Warsaw, Poland — “We’re doing everything we can” to secure the release of U.S. nationals held prisoner in Iran, U.S. Secretary of Statetold CBS News on Wednesday. He would not confirm whether the administration of U.S. President Donald Trump is directly communicating with Tehran about the issue or whether it is considering a prisoner swap.
“We’re having conversations with all the people who have the ability to help get them back,” Pompeo said.
At least four U.S. citizens and one U.S. resident are currently detained in Iran. Washington and Tehran have not had diplomatic relations since just after Iran’s Islamic Revolution in 1979. Direct contact between the two countries was cut off completely after Mr. Trump withdrew from the Iran nuclear deal in May.
“There is no direct dialogue with Iran on [the American prisoners] or any other issue,” an American academic familiar with the matter told CBS News, speaking on condition of anonymity. “Lack of any dialogue means the prison doors will remain closed.”
Calls for freedom
Friends and family members of Americans incarcerated in Iran told CBS News they appreciate the Trump administration’s repeated calls for their loved ones’ freedom. They wondered, however, why the United States could negotiate deals for the release of American prisoners with other countries like Egypt, Turkey, and North Korea but not with Iran.
“Each of those families should know we’re doing everything we can to get their loved ones home,” Pompeo reiterated, adding that Iranian authorities know the Trump administration wants the Americans freed “in return for America beginning to consider whether (Iran) can eventually return to the community of nations.”
Iran’s foreign minister told CBS News last April that his country would consider a prisoner swap, calling it a “possibility, certainly from a humanitarian perspective.”
Mr. Trump, however, has said he will not broker the type of deal that President Barack Obama approved in 2016, which freed five Americans, including Washington Post journalist Jason Rezaian, in exchange for the United States releasing or dropping charges against seven Iranian-Americans accused of violating U.S. sanctions.
Imprisoned or missing
Iranian-American executive Siamak Namazi, who was arrested in October 2015, has been behind bars longer than any of the Americans now imprisoned in Iran. He and his father, Baquer, a former UNICEF official who is also an Iranian American, are each serving a 10-year sentence on charges of “collaboration with a hostile government,” referring to the United States — a charge they and their families deny.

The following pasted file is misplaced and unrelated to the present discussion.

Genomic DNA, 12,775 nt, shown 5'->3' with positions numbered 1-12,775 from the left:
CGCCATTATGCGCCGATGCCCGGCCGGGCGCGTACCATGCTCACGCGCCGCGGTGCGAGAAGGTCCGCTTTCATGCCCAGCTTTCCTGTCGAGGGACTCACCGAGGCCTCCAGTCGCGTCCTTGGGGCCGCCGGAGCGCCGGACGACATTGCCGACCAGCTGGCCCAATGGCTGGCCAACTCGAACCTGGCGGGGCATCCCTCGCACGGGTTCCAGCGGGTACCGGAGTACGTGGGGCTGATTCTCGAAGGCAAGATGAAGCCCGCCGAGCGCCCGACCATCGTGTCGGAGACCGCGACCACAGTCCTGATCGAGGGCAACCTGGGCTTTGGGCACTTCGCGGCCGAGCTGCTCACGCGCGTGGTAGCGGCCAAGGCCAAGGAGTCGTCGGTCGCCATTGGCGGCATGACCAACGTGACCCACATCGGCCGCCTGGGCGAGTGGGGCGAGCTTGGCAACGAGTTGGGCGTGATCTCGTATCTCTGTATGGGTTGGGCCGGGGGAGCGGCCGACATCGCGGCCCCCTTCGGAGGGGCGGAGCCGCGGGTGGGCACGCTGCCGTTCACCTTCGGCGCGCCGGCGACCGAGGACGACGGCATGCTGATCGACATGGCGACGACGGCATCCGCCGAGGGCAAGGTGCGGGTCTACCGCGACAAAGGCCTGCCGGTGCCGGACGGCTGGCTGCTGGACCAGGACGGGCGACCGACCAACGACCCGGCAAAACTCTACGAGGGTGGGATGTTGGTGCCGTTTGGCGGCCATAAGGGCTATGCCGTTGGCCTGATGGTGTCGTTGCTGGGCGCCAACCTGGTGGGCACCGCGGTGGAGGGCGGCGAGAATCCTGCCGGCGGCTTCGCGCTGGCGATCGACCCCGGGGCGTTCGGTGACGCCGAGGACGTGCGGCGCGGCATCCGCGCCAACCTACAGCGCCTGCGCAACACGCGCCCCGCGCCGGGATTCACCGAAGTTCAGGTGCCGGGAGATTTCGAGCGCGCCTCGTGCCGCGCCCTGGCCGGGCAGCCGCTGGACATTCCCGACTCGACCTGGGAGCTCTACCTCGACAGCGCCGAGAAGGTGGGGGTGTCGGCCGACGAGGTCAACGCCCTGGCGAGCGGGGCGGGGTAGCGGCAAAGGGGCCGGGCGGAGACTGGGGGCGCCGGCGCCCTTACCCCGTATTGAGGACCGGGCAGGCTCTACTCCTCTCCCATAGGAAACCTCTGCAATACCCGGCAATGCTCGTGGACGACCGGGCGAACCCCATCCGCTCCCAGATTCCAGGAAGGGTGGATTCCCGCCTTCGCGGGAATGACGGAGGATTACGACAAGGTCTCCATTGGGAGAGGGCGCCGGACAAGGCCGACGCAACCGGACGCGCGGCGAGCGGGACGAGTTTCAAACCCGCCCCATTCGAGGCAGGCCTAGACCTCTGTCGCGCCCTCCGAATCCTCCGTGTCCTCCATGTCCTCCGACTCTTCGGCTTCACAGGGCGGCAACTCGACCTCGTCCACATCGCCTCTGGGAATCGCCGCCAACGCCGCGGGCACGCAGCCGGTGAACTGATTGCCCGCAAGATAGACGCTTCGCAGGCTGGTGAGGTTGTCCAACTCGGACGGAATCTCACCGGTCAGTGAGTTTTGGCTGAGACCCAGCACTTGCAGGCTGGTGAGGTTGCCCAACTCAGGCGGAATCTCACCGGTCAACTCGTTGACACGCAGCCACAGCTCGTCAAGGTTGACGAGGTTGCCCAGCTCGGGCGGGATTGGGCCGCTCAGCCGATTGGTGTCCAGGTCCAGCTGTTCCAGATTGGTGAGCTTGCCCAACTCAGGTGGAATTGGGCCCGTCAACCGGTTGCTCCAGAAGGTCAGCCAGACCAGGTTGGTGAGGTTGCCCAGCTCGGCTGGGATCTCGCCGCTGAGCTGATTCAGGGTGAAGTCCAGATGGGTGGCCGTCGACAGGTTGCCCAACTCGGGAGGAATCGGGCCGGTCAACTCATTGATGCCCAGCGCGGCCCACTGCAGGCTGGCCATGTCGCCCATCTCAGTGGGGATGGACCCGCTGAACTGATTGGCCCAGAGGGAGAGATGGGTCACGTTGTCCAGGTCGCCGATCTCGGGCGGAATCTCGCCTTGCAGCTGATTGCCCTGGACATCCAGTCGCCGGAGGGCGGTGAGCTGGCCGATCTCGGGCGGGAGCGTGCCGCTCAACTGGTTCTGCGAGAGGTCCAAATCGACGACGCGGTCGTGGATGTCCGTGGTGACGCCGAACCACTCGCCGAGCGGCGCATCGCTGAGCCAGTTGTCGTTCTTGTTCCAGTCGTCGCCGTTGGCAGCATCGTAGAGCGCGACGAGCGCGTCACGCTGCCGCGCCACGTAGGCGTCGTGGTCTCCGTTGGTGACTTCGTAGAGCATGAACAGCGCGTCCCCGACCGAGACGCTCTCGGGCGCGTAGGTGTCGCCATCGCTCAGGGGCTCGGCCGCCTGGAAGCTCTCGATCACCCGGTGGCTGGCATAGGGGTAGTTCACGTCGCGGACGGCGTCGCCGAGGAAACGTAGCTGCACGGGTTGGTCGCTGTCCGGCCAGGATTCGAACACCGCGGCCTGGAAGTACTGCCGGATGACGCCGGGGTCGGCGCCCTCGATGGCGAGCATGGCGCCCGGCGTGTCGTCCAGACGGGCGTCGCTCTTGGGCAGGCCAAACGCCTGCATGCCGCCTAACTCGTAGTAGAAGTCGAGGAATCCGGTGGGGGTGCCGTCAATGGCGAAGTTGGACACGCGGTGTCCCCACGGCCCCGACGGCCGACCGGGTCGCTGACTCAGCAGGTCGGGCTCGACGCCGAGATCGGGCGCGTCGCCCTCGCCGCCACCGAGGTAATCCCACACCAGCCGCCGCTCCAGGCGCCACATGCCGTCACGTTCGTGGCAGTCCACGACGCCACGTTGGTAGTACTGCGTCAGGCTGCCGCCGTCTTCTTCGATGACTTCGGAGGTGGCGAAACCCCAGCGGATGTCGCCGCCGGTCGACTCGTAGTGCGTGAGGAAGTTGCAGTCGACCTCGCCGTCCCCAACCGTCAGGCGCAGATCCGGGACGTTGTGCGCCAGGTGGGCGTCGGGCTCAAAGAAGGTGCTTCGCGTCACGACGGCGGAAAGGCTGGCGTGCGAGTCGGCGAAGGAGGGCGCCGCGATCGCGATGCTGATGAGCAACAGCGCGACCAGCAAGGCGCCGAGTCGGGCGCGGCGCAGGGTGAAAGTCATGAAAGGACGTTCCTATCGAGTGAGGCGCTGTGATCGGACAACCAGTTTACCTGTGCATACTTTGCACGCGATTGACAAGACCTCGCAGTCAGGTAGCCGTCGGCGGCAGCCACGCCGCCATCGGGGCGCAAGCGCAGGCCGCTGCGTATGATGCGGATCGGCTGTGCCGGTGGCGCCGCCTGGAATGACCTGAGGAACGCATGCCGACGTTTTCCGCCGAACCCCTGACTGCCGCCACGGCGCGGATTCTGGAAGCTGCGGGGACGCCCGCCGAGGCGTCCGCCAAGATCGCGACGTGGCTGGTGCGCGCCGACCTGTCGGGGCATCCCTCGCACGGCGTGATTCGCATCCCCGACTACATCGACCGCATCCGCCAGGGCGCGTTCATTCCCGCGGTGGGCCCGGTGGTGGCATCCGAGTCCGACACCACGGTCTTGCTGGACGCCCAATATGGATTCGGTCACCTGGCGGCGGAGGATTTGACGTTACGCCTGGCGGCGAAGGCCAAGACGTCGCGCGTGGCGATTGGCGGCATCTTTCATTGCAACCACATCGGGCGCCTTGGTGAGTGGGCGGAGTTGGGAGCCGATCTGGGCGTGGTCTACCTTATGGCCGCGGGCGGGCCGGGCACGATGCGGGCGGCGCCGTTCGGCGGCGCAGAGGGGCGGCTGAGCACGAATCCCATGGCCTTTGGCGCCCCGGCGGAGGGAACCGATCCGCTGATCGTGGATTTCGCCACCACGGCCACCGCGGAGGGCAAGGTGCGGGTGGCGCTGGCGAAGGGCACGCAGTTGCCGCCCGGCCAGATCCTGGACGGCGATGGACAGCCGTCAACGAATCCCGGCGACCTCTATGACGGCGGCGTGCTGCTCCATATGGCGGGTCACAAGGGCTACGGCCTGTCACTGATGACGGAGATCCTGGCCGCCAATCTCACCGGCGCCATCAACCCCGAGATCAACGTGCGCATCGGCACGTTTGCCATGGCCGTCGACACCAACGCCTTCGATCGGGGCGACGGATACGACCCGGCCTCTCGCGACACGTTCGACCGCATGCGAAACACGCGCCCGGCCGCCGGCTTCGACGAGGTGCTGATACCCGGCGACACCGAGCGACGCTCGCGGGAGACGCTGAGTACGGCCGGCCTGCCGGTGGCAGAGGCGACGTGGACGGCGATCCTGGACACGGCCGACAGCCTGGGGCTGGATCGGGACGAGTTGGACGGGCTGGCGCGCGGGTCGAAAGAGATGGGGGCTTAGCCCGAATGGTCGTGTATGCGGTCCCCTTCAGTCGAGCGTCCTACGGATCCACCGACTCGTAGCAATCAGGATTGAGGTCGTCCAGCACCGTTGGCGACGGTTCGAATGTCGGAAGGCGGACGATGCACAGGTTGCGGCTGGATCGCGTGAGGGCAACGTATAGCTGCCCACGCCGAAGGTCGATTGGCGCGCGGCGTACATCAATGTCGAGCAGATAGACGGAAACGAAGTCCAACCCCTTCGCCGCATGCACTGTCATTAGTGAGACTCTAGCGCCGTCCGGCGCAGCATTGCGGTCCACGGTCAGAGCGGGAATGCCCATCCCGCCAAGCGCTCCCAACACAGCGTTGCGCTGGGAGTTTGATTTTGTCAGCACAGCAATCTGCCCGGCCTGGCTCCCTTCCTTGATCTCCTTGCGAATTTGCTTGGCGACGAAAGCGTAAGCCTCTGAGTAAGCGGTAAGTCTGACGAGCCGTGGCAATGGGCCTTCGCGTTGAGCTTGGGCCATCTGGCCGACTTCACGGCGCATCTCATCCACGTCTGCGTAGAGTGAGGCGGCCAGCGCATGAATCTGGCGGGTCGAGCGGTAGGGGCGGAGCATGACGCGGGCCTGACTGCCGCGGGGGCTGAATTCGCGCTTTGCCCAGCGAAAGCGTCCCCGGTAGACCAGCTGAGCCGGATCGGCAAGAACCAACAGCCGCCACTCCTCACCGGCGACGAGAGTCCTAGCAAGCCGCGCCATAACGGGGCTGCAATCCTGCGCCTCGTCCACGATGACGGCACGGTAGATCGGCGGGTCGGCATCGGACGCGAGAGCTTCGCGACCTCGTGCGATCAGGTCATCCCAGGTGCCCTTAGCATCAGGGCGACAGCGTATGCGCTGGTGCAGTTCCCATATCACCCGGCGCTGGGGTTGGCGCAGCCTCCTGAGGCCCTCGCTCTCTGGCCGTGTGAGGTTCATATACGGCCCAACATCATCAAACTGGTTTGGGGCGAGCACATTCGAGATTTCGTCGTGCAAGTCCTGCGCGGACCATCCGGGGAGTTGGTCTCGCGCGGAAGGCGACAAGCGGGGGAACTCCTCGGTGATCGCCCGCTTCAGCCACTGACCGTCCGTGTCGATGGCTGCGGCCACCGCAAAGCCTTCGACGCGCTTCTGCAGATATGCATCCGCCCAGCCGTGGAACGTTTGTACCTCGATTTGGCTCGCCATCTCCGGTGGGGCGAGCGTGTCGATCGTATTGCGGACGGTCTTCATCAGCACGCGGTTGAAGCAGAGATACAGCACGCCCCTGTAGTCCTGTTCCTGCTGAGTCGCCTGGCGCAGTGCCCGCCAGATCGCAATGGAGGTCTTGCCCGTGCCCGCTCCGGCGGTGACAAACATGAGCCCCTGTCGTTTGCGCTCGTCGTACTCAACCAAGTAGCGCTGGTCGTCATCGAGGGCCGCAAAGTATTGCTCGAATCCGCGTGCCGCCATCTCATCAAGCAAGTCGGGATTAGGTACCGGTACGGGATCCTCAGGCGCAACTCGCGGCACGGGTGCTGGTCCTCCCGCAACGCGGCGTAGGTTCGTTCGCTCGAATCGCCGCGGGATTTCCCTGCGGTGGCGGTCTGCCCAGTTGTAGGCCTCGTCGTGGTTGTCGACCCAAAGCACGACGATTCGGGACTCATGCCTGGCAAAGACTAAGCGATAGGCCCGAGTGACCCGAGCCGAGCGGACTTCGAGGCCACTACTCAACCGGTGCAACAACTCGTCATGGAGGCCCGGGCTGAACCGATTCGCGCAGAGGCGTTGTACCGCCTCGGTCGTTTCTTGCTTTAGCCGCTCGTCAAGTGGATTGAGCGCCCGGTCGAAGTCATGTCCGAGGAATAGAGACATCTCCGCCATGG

“My father is dying,” Baquer’s son, Babak, told CBS News, citing the 82-year-old’s heart problems and epilepsy.
“His health is getting progressively worse, and I really implore the Iranian government to let him out of Iran for humanitarian reasons for urgent medical care.”
He said he knows that the Trump administration is working hard to free all Americans imprisoned in Iran but that direct dialogue may be needed.
“At the end of the day, I believe there will also be a need for direct engagement to discuss this topic purely on a humanitarian basis with Iran, if there isn’t one already,” he said. “This is in line with the idea of leaving no American behind and sparing no efforts to bring them home safely.”
Another detainee is Michael White, a Navy veteran from California. His mother told CBS News he has been in captivity in Iran since last summer, though she is not aware of any charges against him.
Robert A. Levinson, a former F.B.I. agent, has been missing since he disappeared on a 2007 visit to Iran, and Nizar Zakka, a Lebanese citizen and U.S. resident, is serving a 10-year sentence for espionage — a charge he denies.
Xiyue Wang, a U.S. citizen and Princeton researcher, is also serving a 10-year sentence in Iran. He is accused of being a “foreign agent infiltrating” the country under the guise of being a scholar, an allegation his family calls “spurious.”
“Xiyue’s imprisonment is a humanitarian tragedy,” his wife, Hua Qu, told CBS News. “His release should be treated as a humanitarian necessity — separate and apart from the political and security talks, or lack thereof…. I just want my husband home and for my young son to see his father again. I just want this nightmare to be over for my family.”